Frustration/Pain points: Likes to coordinate events like bar crawls, but has a tough time coordinating with all of her friends.

Planner Requirements
  • Create route
  • Find route
  • Schedule times
  • Name route
  • Research pubs, see bar info
  • Send invitations
  • Make crawl public or private
  • Manage crawl membership
  • Save crawls for future
  • Retrieve previous crawls
  • Identify favorite pubs
Participant Persona
Male participant persona

Fred Follower

Bio: 31 year old, high school health teacher, college graduate

Tagline: “Always late, always lost.”

Goals: Wants to know where his friends will be during a pub crawl so he can join in at any point during the night.

Frustration/Pain points: Always running late, and if his friends aren’t answering their phones, he never knows where to meet them.

Participant Requirements
  • Get invitation
  • Accept or decline invitation
  • Communicate with others in crawl group
  • Get directions to crawl in progress for current location
  • See nearby pub crawls
  • Join a public pub crawl
  • Keep track of pub crawl members
  • Receive alerts to stay on schedule

Moodboard

We used a shared moodboard to facilitate discussion as to how the end result UI should look like. The images in the moodboard also served as inspiration for our app.

Moodboard for Crawlr app

Shared moodboard for determining the look and feel of Crawlr and understanding what other analogous app look like.

Design & Prototyping

We iteratively improved our designs for the planner and participant task flows through sketches, modelling, and user-tested prototypes. We divided the work based on the two personas. I was responsible for the planner persona's prototype. The prototypes increased in fidelity from mid- to high-fidelity.

Mid-fidelity prototype screens.

Selected mid-fidelity prototype screens to address the planner's pain points when organizing a bar crawl. Left to right: List of user's upcoming and previous bar crawls; View to create a crawl and name it; Search results for finding matching a query in a geographical area; Detailed view of bar information including reviews.

High-fidelity prototype screens.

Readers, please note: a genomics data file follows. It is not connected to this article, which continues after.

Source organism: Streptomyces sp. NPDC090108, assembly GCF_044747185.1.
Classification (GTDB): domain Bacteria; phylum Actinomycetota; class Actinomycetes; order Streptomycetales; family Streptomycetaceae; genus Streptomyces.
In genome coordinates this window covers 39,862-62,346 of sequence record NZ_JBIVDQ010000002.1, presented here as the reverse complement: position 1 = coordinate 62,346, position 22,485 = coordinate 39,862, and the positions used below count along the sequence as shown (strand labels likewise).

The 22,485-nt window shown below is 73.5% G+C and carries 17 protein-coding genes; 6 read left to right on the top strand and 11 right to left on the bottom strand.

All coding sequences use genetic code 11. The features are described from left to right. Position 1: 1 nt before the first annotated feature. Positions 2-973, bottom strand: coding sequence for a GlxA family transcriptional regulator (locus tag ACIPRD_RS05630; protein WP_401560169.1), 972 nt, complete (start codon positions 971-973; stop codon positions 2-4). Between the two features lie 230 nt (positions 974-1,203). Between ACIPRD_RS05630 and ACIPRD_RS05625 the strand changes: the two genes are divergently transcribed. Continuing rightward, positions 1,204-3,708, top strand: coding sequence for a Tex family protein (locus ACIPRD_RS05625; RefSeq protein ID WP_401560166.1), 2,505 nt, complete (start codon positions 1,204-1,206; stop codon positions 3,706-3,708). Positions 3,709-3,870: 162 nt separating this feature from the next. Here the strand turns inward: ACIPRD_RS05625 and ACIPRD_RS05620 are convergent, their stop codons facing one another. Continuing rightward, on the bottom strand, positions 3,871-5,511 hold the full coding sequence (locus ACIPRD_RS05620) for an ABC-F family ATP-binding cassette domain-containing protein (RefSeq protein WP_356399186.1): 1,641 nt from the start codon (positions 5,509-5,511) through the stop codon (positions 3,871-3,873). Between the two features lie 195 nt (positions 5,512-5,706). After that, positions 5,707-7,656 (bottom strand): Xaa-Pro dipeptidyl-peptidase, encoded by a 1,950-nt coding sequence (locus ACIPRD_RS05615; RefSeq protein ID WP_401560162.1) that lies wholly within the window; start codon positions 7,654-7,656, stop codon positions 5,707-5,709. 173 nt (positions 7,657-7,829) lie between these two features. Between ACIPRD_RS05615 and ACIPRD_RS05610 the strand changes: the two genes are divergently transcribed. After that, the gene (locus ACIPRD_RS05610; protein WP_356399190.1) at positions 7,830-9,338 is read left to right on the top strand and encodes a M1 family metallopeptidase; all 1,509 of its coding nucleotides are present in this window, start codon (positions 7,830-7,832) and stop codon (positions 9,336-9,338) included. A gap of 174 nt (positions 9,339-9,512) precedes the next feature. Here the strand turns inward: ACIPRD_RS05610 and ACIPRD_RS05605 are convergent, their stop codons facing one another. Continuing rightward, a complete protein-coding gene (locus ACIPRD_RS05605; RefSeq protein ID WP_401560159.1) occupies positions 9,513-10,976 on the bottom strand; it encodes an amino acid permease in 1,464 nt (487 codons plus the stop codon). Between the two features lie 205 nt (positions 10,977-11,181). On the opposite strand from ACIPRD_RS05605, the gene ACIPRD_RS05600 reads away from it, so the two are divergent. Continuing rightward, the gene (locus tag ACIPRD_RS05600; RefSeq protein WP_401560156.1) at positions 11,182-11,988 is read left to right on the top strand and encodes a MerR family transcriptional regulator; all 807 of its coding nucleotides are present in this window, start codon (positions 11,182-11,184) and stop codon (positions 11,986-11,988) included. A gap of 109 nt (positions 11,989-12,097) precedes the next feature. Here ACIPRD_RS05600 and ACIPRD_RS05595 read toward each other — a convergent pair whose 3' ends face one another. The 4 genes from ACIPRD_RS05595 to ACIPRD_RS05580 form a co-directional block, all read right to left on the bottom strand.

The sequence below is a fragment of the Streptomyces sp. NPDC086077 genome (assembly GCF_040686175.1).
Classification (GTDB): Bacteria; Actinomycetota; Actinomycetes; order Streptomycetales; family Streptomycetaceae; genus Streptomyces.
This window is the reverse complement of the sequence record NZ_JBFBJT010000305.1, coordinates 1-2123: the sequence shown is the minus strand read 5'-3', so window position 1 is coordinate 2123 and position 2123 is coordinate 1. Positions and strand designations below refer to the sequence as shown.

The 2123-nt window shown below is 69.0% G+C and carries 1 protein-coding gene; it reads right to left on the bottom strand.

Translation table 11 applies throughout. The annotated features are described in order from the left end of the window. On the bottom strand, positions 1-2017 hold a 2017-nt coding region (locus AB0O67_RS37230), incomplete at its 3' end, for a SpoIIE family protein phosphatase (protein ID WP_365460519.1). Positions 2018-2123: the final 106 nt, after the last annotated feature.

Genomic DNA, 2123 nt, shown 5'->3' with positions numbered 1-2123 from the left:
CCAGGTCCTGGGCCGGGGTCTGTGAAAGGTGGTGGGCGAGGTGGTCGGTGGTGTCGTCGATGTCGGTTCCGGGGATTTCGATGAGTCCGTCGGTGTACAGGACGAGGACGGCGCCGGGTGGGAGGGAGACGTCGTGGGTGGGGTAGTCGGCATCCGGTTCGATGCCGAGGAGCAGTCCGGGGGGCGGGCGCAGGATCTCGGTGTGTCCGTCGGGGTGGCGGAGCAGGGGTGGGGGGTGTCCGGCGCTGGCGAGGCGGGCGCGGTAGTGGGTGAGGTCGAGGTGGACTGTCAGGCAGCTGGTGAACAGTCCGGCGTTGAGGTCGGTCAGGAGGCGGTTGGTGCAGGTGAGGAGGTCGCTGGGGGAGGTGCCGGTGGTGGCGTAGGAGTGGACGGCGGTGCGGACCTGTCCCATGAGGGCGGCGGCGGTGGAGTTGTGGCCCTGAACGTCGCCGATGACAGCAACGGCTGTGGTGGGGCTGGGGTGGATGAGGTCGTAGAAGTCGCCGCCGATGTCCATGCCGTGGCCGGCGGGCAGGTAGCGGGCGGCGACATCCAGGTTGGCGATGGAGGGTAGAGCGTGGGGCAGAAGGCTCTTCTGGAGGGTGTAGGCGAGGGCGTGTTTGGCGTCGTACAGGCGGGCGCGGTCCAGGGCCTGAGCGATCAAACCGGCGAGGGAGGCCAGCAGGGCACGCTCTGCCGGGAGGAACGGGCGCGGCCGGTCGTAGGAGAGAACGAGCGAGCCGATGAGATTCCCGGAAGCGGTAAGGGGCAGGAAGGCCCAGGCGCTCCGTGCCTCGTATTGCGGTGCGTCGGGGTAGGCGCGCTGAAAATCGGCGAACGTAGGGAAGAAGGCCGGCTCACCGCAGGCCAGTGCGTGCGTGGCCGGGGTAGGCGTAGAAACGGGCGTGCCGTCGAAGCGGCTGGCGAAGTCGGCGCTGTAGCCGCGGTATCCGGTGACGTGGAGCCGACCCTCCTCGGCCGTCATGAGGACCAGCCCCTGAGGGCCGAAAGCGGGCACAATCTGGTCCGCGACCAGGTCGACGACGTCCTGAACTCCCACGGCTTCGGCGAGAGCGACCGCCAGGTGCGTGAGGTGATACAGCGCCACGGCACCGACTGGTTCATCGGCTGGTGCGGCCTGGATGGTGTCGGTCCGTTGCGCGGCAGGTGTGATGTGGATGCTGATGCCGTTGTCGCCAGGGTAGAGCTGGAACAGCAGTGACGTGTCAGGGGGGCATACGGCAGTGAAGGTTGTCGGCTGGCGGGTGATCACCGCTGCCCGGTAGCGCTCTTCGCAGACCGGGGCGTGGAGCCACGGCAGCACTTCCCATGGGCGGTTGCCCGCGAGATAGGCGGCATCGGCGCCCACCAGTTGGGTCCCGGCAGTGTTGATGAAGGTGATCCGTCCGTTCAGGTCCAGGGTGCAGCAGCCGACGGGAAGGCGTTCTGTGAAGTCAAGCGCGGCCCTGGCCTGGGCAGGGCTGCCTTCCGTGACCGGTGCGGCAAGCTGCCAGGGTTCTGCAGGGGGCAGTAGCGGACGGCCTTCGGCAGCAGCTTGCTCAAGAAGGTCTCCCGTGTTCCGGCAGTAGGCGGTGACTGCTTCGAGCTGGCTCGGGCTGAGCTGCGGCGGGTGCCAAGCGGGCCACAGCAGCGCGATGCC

Selected high-fidelity prototypes for the planner persona improved from the mid-fidelity prototypes.

Iterative prototyping

High-fidelity prototype from iterating on the mid-fidelity prototypes. The look and feel of the prototypes was developed based on our shared moodboard.

Evaluation

We evaluated our prototypes with think-aloud usability testing. Following a testing protocol, our testers were asked to perform tasks on the prototypes based on the persona's respective use case scenario. Our evaluations were used to improve usability and reduce errors when completing a task.

The prototypes were effective in enabling users to complete their tasks with minimal errors (zero to two errors).

Our prototypes were tested after each iteration, totalling 3 rounds of testing per persona prototype.

Reflections

Overall, I believe that Crawlr is an effective first step to tackling the challenge of coordinating bar crawls. Furthermore, a bar crawl is simple a specific type of multi-site event, so Crawlr can reasonable be extended to other group-oriented multi-site events such as walking tours, weddings, and reunions.

While our user testing revealed flaws and bugs within our prototypes, they do not accurately reflect the intended use scenario since the tests were conducted on a desktop computer. Ideally, the tests should have been conducted on a mobile device to simulate the actual use of the app. Tests on a mobile device could have revealed potential issues with the size and clickability of interactive elements.

Since we worked in a remote team, there were some inconsistencies in the style of the planner and participant prototypes. Communication is essential for prototyping and established a shared understanding of the concept, especially in remote teams.